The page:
Be brave, be a good listener, celebrate failure, and most importantly, be yourself.
As a part of my series about “Lessons From Inspirational Women in STEM and Tech”, I had the pleasure of interviewing Mary Beth Westmoreland, Blackbaud’s Chief Technology Officer.
Mary Beth is responsible for leading worldwide product, technology, and analytics strategy, architecture, user experience and innovation across the company’s entire solution portfolio. Mary Beth joined Blackbaud in 2008 and has over 30 years of experience in software engineering and product development. Prior to Blackbaud, Mary Beth was vice president of research and development at Ipswitch, Inc. where she led software engineering, design, and operations across the company’s global product portfolio. Before Ipswitch, she spent 15 years at the Savannah River National Laboratory where she started as a programmer and eventually managed the company’s Enterprise and Technical Systems Engineering organizations.
In both 2019 and 2017, Mary Beth was named one of the Top 50 Most Powerful Women in Technology by the National Diversity Council — a definitive list that honors the most extraordinary female leaders, influencers and achievers impacting the technology industry. Mary Beth is a trustee at her alma mater, Immaculata University, where she graduated with a degree in Mathematics and Physics. She is also a member of the Advisory board of Clemson University’s College of Engineering, Computing and Applied Sciences, a board member of Charleston Women in Tech, and a AAAS IF/THEN Ambassador.
Thank you so much for doing this with us! Can you tell us a story about what brought you to this specific career path?
Even back in grade school, I can remember being most excited about my math and science classes. In 5th grade, my class built a simple computer out of an old wooden desk, and a space shuttle out of wood and metal flashing. It was awesome! And my passion for math and engineering never faded.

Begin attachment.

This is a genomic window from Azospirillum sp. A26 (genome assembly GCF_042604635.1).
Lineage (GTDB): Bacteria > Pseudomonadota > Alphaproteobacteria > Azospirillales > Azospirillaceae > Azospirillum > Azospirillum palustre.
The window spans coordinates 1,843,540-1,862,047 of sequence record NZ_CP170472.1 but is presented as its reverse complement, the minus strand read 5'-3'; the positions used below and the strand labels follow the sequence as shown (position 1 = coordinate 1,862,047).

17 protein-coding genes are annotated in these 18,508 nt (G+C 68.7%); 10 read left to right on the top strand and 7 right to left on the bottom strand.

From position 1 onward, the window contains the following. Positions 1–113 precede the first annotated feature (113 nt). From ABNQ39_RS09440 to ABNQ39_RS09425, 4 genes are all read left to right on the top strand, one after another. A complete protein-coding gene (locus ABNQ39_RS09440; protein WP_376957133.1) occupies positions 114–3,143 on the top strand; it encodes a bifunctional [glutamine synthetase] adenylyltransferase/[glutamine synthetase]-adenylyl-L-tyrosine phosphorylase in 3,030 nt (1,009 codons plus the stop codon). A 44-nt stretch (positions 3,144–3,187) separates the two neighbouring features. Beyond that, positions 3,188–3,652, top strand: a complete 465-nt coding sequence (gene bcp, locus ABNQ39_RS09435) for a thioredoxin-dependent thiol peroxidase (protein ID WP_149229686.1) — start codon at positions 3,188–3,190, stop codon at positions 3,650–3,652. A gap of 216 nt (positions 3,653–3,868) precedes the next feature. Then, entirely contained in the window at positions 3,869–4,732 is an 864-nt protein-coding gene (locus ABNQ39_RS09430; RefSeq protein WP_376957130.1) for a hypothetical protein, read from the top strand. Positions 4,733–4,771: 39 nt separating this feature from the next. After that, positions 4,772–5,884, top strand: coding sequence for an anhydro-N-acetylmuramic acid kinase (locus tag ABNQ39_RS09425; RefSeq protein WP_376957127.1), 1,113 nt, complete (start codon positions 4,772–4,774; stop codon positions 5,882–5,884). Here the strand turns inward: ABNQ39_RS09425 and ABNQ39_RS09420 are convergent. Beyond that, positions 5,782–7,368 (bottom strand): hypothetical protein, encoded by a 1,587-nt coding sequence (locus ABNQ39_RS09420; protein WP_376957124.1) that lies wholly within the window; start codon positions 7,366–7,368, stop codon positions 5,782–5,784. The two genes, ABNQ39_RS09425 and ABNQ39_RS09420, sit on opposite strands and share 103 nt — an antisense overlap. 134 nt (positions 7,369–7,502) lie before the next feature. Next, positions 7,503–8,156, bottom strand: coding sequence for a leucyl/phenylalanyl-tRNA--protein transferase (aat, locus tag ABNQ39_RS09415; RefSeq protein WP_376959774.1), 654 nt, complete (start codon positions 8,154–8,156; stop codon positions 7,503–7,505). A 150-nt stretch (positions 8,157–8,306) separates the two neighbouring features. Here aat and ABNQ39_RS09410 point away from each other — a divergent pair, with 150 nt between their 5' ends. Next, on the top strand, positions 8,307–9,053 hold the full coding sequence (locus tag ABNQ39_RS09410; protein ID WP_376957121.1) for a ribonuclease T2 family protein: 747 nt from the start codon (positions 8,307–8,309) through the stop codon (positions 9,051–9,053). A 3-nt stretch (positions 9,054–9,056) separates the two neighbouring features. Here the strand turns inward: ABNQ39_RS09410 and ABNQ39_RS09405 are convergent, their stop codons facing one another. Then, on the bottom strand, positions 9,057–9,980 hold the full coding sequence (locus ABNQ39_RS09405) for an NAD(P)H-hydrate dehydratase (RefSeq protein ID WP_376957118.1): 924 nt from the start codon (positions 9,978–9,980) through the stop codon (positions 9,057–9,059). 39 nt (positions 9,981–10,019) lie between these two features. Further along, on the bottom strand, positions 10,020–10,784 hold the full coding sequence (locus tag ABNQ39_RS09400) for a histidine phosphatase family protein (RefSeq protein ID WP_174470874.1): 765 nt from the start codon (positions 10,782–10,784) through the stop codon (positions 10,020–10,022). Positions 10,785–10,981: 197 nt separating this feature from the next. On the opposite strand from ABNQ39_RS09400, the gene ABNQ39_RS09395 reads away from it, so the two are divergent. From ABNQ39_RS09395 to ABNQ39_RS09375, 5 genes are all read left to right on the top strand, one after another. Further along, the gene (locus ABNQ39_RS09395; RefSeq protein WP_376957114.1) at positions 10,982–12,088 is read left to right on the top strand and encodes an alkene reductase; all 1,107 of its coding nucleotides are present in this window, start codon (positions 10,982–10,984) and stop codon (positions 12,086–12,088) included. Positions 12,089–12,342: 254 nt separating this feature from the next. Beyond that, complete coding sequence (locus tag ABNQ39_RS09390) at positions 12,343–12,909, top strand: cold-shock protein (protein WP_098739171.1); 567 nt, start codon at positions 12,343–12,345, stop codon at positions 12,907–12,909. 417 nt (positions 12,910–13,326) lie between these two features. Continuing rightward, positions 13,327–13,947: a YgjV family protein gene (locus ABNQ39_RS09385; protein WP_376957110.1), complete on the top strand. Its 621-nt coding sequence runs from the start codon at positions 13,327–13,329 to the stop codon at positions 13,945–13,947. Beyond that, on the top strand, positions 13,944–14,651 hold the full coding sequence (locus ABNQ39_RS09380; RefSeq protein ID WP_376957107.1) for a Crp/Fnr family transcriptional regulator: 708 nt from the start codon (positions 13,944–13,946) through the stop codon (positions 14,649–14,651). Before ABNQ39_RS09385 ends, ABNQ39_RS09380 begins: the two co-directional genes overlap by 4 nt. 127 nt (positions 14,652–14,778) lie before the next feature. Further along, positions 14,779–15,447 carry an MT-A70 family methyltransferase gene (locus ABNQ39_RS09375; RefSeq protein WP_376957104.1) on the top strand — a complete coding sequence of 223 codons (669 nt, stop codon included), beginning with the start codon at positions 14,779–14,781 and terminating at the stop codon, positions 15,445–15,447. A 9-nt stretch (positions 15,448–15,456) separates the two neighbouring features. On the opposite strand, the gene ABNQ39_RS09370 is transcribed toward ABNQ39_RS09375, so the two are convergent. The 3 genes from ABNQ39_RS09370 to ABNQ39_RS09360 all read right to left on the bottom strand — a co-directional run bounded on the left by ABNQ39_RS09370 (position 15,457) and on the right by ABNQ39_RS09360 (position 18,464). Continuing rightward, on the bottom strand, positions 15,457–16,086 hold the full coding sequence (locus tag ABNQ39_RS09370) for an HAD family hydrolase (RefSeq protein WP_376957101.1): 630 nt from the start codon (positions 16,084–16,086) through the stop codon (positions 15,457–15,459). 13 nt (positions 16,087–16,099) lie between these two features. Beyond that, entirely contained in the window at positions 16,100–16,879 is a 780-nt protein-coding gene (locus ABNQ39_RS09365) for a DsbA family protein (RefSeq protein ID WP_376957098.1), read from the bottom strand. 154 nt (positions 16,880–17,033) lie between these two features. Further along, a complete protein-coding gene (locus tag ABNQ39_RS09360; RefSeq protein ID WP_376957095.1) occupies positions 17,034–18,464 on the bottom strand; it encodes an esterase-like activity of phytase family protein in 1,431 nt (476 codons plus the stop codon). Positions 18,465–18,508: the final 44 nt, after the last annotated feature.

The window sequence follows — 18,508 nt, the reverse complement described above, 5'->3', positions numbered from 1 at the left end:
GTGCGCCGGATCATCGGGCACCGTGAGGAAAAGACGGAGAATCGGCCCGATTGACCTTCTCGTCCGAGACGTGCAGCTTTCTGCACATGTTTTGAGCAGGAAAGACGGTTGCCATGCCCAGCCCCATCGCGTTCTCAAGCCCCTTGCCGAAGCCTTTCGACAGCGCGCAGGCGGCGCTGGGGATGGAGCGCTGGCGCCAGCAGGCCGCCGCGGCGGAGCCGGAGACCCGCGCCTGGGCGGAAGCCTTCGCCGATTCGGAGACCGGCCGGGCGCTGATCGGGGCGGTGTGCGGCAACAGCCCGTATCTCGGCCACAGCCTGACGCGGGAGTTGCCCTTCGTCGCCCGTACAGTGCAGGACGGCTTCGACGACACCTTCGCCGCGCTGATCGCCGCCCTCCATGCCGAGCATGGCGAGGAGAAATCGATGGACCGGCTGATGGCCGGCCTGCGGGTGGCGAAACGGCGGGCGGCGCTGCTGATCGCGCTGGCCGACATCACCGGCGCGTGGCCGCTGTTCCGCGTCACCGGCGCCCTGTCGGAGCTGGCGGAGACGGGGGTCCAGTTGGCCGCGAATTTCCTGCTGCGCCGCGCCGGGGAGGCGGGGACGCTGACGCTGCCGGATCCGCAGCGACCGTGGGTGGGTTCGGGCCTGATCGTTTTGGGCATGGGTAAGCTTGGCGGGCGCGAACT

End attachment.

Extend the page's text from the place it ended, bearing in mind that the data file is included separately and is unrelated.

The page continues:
Can you share the most interesting story that happened to you since you began at your company?
Working at Blackbaud has been one of the most interesting, exciting and challenging times in my career. I’ve been part of an executive leadership team working to transition our technology, solutions, services, and business to a SaaS/Cloud Software company. This has necessitated changes in how we engineer solutions, how we work together, and how we serve our customers. I’ve learned so much through this journey!
Can you share a story about the funniest mistake you made when you were first starting? Can you tell us what lesson you learned from that?
I’ve made so many mistakes! One of the funniest mistakes I made was when I was working at a highly secure lab facility where people and their possessions are subject to search. I had just come back from maternity leave and was using a breast pump during the day. The Lab didn’t have a mother’s room, so I decided to pump in an empty office. It didn’t have a lock, but I was getting desperate and didn’t have other options and so I decided to make it work. Some of the guards walking by heard the electric pump and wanted to investigate. They opened the door just as I was finishing up, and said they needed to inspect the device. That was fun to watch! It was embarrassing and hilarious all at the same time. 😊
What do you think makes your company stand out? Can you share a story?